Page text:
• Saturday, December 21st, 2019

Amin Maalouf was born in Beirut, Lebanon in 1949, the second of four children, from a family that originated in Yemen. He spent the first years of his childhood in Cairo, Egypt, before returning with his parents to Beirut a few years later. He studied at the French Jesuit school, Collège Notre-Dame de Jamhour, followed by the Université saint Joseph in Beirut, where he read sociology and economics.

Following his university degree, Amin Maalouf became an editor for the leading Beirut daily newspaper, El Nahar International, and covered many world events. In 1976, fourteen months after the Lebanese civil war, Maalouf flew to Paris with his wife and three young children, where he worked for the weekly, Jeune Afrique, and became editor in chief while resuming his trips and reporting from all over the world for his weekly.

His career changed as a result of the big success of his first novel, Leo Africanus, published in1986. He consequently dedicated himself full-time to writing. Maalouf’s mother tongue is Arabic, but all his books are written in French. He has written fiction, non-fiction, as well as opera librettos and his books, have been translated into several languages. He presently continues to live in Paris with his wife and three grown-up sons.

In 1993 Maalouf won the oldest and most famous French literary prize, the Prix Goncourt. In 1998 he received the European Award of the Essay and in 2010 the Prince of Asturias award of Letters for all his work. In 2011 he was the first Lebanese to become a member of the prestigious Académie française. Some universities in Europe have awarded him honorary doctorates.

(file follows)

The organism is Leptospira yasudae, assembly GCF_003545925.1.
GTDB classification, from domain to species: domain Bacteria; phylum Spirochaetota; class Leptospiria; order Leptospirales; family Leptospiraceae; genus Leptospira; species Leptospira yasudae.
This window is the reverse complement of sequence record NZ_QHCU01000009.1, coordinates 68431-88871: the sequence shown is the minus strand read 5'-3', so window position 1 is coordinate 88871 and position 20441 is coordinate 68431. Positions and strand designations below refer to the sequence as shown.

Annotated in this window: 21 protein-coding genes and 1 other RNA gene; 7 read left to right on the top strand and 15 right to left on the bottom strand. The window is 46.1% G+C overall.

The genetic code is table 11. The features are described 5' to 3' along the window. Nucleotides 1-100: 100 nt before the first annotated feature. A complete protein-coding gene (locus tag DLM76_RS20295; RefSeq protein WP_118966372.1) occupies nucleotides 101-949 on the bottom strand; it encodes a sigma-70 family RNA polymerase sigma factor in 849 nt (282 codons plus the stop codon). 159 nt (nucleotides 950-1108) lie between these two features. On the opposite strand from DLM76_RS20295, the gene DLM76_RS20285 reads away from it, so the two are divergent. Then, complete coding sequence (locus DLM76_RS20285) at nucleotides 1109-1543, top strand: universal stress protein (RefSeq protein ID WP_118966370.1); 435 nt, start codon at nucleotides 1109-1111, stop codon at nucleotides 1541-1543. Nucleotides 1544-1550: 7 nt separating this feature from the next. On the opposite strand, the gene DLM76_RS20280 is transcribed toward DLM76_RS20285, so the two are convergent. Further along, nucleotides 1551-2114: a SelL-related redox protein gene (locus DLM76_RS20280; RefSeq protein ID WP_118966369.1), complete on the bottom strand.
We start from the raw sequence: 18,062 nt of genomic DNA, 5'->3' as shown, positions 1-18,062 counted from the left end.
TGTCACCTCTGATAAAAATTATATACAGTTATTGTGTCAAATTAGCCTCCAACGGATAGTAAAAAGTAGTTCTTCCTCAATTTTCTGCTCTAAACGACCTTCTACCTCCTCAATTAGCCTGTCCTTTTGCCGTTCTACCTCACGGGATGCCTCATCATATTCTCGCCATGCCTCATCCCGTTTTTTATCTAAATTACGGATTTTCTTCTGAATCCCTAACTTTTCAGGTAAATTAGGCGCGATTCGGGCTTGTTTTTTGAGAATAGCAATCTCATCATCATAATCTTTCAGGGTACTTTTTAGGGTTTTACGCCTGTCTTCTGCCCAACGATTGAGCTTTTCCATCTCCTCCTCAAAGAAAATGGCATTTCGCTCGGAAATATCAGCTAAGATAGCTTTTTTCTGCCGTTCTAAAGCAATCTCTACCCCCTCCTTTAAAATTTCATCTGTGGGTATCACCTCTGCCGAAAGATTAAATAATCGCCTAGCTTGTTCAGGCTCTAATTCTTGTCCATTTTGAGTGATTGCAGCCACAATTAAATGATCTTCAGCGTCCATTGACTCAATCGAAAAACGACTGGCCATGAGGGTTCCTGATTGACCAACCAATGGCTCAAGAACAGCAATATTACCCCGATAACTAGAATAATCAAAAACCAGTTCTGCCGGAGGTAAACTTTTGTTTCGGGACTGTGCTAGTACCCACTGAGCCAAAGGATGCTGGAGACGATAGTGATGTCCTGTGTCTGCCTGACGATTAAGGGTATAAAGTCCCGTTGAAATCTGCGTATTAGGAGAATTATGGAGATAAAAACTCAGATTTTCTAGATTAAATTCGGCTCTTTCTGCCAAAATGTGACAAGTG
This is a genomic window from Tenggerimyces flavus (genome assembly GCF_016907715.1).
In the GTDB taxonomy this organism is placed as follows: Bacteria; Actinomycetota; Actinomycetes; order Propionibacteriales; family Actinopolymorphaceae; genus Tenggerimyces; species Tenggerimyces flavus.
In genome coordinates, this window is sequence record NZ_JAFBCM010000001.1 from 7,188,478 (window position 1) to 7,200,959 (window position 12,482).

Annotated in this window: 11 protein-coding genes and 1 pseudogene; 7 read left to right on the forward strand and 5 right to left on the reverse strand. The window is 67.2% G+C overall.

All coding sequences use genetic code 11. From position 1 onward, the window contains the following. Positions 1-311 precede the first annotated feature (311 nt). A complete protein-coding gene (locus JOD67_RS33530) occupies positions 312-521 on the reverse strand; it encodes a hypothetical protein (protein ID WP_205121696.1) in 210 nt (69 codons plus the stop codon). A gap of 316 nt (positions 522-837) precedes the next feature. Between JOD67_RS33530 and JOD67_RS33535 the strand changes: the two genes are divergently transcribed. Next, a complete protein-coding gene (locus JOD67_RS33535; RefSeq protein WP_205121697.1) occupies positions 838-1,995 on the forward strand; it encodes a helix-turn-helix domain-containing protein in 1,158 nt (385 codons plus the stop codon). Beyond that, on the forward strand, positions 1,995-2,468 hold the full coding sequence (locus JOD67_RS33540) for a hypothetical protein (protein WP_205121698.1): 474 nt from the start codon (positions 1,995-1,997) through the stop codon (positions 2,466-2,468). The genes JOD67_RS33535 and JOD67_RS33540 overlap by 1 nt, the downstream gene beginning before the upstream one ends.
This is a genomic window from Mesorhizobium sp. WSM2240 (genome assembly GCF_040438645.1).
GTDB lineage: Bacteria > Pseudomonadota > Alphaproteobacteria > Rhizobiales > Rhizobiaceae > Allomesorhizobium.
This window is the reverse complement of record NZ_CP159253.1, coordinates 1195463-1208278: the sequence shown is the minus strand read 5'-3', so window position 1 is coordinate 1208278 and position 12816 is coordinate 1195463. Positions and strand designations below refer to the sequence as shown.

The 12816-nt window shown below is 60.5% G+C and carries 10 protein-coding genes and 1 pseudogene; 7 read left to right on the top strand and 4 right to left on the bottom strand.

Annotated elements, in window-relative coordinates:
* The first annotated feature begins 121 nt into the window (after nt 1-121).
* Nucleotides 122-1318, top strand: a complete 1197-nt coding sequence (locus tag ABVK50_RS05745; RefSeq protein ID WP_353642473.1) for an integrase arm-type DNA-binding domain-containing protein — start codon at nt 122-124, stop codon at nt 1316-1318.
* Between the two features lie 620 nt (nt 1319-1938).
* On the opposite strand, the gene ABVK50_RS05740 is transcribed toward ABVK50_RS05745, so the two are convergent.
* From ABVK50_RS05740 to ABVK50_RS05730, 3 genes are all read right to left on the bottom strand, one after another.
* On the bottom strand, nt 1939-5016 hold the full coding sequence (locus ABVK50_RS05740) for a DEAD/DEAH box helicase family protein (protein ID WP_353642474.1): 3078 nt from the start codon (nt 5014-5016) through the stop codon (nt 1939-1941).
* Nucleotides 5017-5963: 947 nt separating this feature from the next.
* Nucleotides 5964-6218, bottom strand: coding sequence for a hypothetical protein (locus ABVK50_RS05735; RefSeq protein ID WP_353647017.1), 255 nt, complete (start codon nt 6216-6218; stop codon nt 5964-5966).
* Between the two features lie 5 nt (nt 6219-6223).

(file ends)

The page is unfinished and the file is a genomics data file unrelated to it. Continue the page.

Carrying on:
Maalouf has proven himself to be a gifted storyteller. More often, the stories he writes are in a historical context: Leo Africanus, Samarkand, The Gardens Of Light, The Rock Of Tanios and Balthasar’s Odyssey.

Leo Africanus is an imaginary autobiography based on a true story written like a memoir by the knowledgeable and perspicacious Leo, addressed to his son, Giuseppe, born in Rome. He tells his son: “Many men are discovering the vast world just trying to make a fortune. As for you, my son, it is by seeking to know the world that you will stumble on a treasure”.

Leo Africanus is a historical story about the travels and adventures of Hassan Ibn Mohamed Al-Wazzan, born in Granada, Spain in 1485 and died in Tunis in 1554. Hassan was a traveller, a merchant, a diplomat and a geographer. Most of what is known of his life has been gathered from autobiographical notes in his notable work: Description Of Africa, published in 1550.

The BBC produced a documentary about the life of Hassan Al Wazzan in 2011 called “Leo Africanus: A Man Between Worlds”. The film follows Al Wazzan throughout his travels from Granada to Fez and Timbuktu, going all the way to Rome.

At the age of thirty-one, Hassan is abducted by Sicilian pirates. One of them, a sixty-year-old called Pietro Bovadiglia, who committed several murders and was afraid of dying before redeeming his sins. Therefore, he decided to give Hassan as a gift to the representative of God on earth, Pope Leo X, the great Pope of the Renaissance.